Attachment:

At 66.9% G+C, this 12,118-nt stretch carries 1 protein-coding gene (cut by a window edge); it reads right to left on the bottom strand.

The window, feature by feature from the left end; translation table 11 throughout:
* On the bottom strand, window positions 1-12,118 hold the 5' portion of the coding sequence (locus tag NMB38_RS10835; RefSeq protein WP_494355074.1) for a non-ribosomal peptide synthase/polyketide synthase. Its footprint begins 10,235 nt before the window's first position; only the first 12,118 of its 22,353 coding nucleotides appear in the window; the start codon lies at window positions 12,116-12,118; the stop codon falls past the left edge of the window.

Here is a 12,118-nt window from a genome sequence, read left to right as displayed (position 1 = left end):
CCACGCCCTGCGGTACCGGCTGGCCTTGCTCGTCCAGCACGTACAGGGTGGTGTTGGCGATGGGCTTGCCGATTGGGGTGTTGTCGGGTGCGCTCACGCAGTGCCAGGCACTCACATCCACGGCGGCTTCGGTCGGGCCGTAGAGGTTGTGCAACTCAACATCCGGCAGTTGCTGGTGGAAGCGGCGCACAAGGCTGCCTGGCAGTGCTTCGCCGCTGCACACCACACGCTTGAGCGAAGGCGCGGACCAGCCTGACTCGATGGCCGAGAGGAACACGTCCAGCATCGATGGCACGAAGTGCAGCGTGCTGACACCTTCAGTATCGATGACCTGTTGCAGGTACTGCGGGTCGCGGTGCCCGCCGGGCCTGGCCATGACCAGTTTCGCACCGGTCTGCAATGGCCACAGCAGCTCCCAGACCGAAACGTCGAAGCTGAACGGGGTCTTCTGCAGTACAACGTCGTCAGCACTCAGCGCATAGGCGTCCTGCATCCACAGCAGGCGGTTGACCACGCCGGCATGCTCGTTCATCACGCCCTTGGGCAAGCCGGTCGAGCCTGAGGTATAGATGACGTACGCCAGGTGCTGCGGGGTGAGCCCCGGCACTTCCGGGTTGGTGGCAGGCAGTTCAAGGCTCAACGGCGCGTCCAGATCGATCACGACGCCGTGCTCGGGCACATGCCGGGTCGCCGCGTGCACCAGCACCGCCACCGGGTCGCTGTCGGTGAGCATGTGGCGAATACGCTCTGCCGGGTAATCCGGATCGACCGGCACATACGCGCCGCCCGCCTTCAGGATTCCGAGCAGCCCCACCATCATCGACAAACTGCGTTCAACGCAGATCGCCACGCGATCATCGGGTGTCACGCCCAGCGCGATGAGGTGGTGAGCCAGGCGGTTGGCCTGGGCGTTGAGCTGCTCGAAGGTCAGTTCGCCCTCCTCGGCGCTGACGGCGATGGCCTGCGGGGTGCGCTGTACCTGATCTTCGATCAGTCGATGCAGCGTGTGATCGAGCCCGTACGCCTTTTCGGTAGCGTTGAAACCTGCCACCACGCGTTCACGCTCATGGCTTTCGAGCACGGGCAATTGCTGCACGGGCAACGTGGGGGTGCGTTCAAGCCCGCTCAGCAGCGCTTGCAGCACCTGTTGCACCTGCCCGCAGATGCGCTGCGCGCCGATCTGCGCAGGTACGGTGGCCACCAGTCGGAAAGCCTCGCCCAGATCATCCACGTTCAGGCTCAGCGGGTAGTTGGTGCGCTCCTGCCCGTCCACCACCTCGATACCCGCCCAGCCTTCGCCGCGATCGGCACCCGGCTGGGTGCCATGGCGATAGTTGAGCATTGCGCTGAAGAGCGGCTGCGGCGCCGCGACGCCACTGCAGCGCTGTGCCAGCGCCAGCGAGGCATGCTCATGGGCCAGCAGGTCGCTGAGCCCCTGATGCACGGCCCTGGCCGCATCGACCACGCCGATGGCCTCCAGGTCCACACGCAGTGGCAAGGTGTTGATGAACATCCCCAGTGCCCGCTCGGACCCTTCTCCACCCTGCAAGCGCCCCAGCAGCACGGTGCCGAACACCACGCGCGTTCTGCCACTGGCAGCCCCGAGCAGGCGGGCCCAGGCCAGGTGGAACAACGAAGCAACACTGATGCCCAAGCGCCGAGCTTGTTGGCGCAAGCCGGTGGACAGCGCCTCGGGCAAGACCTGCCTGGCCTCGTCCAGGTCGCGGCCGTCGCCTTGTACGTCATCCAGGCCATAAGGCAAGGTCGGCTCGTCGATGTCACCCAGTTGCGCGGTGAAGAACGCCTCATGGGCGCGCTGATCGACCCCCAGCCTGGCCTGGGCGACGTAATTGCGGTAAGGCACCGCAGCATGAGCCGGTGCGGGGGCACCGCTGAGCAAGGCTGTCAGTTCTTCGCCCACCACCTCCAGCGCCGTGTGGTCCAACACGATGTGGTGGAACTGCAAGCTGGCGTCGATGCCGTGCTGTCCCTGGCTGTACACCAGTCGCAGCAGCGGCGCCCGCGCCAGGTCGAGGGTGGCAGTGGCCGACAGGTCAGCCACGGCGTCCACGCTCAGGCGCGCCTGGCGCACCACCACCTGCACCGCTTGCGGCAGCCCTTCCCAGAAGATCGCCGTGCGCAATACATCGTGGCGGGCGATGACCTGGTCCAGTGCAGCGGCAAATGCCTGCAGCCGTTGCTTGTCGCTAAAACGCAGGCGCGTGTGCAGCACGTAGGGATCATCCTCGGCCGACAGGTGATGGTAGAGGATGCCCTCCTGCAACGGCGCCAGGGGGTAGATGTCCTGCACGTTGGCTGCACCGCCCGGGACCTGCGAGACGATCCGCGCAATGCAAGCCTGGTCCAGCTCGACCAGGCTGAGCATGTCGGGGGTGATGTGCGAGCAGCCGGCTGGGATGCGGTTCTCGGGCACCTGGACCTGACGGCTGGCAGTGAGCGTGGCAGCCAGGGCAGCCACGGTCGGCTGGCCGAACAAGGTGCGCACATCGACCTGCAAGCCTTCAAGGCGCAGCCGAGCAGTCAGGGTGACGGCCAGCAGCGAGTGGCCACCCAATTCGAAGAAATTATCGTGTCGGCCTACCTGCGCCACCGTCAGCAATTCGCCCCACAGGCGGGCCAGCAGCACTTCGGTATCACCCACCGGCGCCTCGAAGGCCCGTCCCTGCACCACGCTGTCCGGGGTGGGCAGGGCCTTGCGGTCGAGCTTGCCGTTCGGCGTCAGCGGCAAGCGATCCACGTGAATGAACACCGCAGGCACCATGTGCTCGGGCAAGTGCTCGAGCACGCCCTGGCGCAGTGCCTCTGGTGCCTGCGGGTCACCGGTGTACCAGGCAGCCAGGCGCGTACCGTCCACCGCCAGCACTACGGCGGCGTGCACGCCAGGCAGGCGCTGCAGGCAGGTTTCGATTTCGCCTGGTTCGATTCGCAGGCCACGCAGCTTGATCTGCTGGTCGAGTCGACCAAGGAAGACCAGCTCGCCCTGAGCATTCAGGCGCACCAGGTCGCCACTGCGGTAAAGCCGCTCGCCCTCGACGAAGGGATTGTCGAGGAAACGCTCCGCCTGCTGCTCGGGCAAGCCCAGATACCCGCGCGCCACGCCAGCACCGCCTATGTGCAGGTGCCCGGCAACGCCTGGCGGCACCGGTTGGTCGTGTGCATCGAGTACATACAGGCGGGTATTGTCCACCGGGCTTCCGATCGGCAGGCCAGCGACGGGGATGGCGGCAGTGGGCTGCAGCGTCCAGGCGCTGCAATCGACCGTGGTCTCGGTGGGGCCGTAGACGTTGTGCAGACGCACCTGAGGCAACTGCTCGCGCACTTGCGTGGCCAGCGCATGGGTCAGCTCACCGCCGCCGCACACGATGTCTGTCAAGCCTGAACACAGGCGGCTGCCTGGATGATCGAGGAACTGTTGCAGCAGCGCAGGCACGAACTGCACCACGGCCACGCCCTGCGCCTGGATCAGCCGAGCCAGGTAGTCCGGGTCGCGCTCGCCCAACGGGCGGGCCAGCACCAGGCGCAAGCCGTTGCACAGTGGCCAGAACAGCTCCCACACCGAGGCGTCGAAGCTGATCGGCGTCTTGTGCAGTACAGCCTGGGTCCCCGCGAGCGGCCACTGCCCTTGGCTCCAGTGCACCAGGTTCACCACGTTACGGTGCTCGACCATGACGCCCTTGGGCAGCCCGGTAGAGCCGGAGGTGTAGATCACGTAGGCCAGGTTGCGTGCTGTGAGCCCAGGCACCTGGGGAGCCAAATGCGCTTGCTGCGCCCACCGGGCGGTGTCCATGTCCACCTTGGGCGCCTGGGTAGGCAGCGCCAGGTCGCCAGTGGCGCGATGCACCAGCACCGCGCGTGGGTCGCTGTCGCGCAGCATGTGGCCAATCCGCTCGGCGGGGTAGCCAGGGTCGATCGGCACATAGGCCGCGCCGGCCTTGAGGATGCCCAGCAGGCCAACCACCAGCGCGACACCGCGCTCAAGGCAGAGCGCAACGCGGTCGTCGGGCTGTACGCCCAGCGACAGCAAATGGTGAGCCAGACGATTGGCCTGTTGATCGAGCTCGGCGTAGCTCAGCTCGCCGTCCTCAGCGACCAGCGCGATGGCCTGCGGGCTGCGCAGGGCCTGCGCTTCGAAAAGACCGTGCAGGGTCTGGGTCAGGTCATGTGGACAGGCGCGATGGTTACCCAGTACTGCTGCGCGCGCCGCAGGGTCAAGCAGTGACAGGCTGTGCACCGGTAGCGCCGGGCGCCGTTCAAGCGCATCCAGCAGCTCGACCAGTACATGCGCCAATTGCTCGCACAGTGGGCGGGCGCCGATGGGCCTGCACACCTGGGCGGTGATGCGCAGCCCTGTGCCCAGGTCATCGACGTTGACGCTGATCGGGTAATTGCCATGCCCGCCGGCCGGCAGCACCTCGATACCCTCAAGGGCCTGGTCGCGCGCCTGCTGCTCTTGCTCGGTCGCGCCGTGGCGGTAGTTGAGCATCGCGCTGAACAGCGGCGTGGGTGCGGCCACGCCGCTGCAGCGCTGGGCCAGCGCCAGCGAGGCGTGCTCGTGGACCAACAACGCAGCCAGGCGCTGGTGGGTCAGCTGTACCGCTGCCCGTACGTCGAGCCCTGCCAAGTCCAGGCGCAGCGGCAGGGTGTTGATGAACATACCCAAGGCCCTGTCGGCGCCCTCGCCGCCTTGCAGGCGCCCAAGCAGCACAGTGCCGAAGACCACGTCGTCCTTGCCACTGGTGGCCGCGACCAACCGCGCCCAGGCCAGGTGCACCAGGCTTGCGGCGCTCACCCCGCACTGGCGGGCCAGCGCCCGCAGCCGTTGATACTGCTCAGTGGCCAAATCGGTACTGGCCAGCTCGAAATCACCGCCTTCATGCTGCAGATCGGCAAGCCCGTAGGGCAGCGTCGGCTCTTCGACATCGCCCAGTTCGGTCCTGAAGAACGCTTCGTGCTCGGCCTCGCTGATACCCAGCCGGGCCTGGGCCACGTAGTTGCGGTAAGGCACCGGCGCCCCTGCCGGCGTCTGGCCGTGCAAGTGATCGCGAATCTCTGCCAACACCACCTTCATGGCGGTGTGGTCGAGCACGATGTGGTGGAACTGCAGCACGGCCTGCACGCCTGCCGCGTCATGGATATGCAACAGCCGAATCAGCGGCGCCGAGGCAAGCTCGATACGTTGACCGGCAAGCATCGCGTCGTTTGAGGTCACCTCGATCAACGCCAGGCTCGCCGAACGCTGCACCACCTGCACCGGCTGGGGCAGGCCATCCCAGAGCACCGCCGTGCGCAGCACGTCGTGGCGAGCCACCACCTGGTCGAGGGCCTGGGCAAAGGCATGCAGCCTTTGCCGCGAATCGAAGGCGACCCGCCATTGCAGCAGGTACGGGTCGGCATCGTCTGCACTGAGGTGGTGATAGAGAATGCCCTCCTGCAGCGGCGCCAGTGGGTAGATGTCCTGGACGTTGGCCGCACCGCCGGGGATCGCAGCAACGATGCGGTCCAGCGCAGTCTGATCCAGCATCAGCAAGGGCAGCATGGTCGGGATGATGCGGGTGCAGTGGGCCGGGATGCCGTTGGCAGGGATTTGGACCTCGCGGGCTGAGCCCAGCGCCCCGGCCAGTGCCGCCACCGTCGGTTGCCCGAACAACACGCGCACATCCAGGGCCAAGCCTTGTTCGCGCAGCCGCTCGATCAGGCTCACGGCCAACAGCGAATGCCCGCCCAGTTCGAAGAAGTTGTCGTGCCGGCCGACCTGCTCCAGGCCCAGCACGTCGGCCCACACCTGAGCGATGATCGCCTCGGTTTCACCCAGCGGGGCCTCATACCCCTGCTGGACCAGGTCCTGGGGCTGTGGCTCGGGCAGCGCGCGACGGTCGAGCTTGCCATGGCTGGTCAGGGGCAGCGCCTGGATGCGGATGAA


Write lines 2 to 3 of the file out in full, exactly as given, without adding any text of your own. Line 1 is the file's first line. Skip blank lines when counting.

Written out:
The window, feature by feature from the left end; translation table 11 throughout:
* On the bottom strand, window positions 1-12,118 hold the 5' portion of the coding sequence (locus tag NMB38_RS10835; RefSeq protein WP_494355074.1) for a non-ribosomal peptide synthase/polyketide synthase. Its footprint begins 10,235 nt before the window's first position; only the first 12,118 of its 22,353 coding nucleotides appear in the window; the start codon lies at window positions 12,116-12,118; the stop codon falls past the left edge of the window.